I’m a transgender partner in the City and am happy to be a role model

 
Clare Fielding
General Views Of Central London
"I no longer feel like a second-class citizen – I feel empowered" (Source: Getty)

Being transgender is not a lifestyle choice. You carry this around with you the whole time. You don’t decide – it decides for you.

You get to a point where you lose the fight and have to succumb. I vaguely remember the moment I lost the battle – it just dawned on me while I was at university.

Shortly afterwards I graduated and started work at the Bank of England and it was actually there that I transitioned. The security guards used to call me (affectionately!) the ‘new lady of Threadneedle Street’.

I transitioned in the early 1990s and started at law firm Slaughter and May soon after. I felt I had to mention it to my new employer just before I joined as I’d had my interview in my old identity and of course in the meantime had made this drastic switch. They were totally fine about it.

Read more: City heavyweights make the shortlist for the LGBT Awards

I probably looked a little bit androgynous back then – nowadays there’s more advanced techniques like laser surgery and so on so I looked a little bit interim. People did realise and you had to get into conversations in order to broach the topic.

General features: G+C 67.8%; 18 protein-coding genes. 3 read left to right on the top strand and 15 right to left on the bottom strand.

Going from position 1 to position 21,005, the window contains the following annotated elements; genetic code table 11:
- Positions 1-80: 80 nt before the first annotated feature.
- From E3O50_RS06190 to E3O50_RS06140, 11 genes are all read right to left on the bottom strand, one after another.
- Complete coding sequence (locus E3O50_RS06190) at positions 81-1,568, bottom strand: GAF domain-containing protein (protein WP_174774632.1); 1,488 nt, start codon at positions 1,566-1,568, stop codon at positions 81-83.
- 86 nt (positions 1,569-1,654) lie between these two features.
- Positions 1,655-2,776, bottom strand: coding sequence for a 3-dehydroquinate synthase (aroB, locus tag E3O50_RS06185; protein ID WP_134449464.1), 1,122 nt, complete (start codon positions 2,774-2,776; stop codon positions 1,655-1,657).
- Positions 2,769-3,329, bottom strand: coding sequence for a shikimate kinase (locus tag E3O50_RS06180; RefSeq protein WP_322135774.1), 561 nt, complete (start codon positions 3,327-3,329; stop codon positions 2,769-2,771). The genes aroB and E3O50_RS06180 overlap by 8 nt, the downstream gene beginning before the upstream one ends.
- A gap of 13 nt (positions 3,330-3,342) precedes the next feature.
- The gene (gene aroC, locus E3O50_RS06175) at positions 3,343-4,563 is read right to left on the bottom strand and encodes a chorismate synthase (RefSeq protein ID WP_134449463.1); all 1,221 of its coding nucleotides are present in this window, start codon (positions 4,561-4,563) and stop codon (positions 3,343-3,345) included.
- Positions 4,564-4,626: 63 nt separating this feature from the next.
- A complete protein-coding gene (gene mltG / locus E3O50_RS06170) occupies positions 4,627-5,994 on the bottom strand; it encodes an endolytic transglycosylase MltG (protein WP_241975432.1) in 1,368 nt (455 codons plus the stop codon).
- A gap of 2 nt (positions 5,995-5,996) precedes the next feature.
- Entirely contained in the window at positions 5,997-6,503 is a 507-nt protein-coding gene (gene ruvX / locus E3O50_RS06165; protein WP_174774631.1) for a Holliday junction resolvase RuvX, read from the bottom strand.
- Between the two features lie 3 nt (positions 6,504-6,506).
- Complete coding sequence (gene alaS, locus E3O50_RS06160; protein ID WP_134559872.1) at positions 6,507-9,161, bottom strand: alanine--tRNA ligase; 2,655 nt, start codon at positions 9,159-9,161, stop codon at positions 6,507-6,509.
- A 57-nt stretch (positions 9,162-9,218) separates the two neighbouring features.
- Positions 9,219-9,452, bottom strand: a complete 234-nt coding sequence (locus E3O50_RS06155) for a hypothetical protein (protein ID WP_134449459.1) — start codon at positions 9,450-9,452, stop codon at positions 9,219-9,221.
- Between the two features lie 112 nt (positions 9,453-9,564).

I’ve been constantly blown away by the support and understanding I’ve had from virtually everyone – certainly in the workplace. Nothing has ever once been said – at least to my face. I’ve never felt I’ve been held back because of my gender identity.

In my current role at Gowling WLG, I’m sometimes asked how to draw up a transgender policy in workplaces. I don’t hold myself out as any sort of expert in that – I’m a planning lawyer not an HR expert.

Read more: Three ways the City can become more inclusive

But I am happy to tell my story, and explain what it’s like to be in that situation. It’s not that difficult – policies should just create a framework so that a person can be dealt with as an individual with dignity, and be treated according to their preference.

I no longer feel like a second-class citizen – I feel empowered.

Also it helps that people are becoming aware of transgender needs and that you can meet people who are not just leading ordinary lives, but extraordinary ones too. It’s a lot easier to be yourself now than it once was.

I never had any role models. Back when I transitioned your typical transsexual was the one who got murdered early on in the movie, if they were not actually the murderer! Always the outsider. Or there’d be sensationalist reporting – transsexual beauty queens and all that.

So I feel I have a sort of duty to stand up and be counted, and if that means I can be a role model, then I’m glad to be one!

Related articles